Iron meteorite (IA)
One of the world’s most abundant meteorites, over a hundred tons having been found scattered over a wide region.
The larger Campo del Cielo meteorites are found in and around a series of small craters in the southwestern part of the strewn field. The largest crater is 78 by 65 meters.
These dates are consistent with an Indian oral tradition that the irons fell from heaven.The first record of the Campo was in 1576. A Spanish governor learned of the iron from the Indians who reportedly believed that it had fallen from heaven. The governor sent an expedition under the command of one Captain de Miraval who brought back a few pieces of a huge iron mass he called Meson de Fiero (large table of iron).
It is thought that when asteroids melted, iron, being dense, sank to the centre to form a metallic core. These melted asteroids are known as differentiated since they have separated into concentric shells, with an iron core surrounded by a silicate mantle and perhaps even a silicate crust. As this concentric, differentiated structure is similar to that of the terrestrial planets, (Mercury, Venus, Earth and Mars) iron meteorites can tell us a great deal about how the metallic cores of planets formed.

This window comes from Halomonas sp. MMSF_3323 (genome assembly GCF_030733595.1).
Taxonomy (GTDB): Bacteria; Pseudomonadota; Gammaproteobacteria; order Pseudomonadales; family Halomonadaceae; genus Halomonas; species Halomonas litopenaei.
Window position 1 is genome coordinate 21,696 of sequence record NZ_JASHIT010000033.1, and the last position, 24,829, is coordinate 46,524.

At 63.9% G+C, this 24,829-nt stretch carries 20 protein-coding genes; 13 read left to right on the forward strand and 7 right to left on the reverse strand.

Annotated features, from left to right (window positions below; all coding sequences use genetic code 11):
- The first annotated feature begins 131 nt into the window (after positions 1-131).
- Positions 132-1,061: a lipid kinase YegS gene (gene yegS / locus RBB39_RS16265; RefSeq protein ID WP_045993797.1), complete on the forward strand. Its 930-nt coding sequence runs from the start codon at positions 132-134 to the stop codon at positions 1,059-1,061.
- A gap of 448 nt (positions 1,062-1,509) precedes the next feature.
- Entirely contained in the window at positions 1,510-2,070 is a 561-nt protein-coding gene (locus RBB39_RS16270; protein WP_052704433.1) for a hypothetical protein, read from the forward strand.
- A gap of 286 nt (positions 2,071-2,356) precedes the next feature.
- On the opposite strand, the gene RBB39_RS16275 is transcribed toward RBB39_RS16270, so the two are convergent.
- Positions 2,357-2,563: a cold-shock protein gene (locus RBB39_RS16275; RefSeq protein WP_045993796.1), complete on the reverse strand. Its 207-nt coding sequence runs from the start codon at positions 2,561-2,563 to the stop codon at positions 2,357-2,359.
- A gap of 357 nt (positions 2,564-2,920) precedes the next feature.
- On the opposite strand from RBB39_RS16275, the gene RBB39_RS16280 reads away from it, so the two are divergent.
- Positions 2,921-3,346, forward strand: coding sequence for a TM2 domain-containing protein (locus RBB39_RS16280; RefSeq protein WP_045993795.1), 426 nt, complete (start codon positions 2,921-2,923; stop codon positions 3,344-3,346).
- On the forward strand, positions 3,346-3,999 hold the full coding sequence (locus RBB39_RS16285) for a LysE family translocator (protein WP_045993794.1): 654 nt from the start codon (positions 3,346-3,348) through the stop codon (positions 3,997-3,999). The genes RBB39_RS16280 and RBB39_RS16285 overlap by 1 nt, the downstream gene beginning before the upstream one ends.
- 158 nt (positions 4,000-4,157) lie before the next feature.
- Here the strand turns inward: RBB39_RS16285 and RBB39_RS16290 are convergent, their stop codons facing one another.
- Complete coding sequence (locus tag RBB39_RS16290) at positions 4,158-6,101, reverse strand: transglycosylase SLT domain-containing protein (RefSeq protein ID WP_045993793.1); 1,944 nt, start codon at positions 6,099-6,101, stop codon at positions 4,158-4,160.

Around five out of every 100 meteorites that fall are iron. However, because iron is a tough material, they are more likely than stony meteorites to survive the fall to Earth. This means that most meteorite craters are likely to have been caused by iron meteorites.
Iron meteorites consist mainly of an iron-nickel metal alloy and most have a distinctive crystalline structure with bands containing low and high levels of nickel known as Widmanstatten texture. The low nickel alloy is the mineral kamacite and the high nickel alloy is taenite. These are the same as the terrestrial minerals ferrite and austite. There can be wide variation in the texture, as well as the mix of other minerals within iron meteorites, such as iron sulphides and iron carbides. This means there are a lot of different groups and sub-types of iron meteorite and they can be related to both stony achondritic and chondrite meteorites.
Price: $6,000 USD.
* A real beauty of a display piece! 1629 grams (3 pounds, 9.4 ounces), it measures 4-1/8" wide x 3-1/4" deep x 2-5/8" tall
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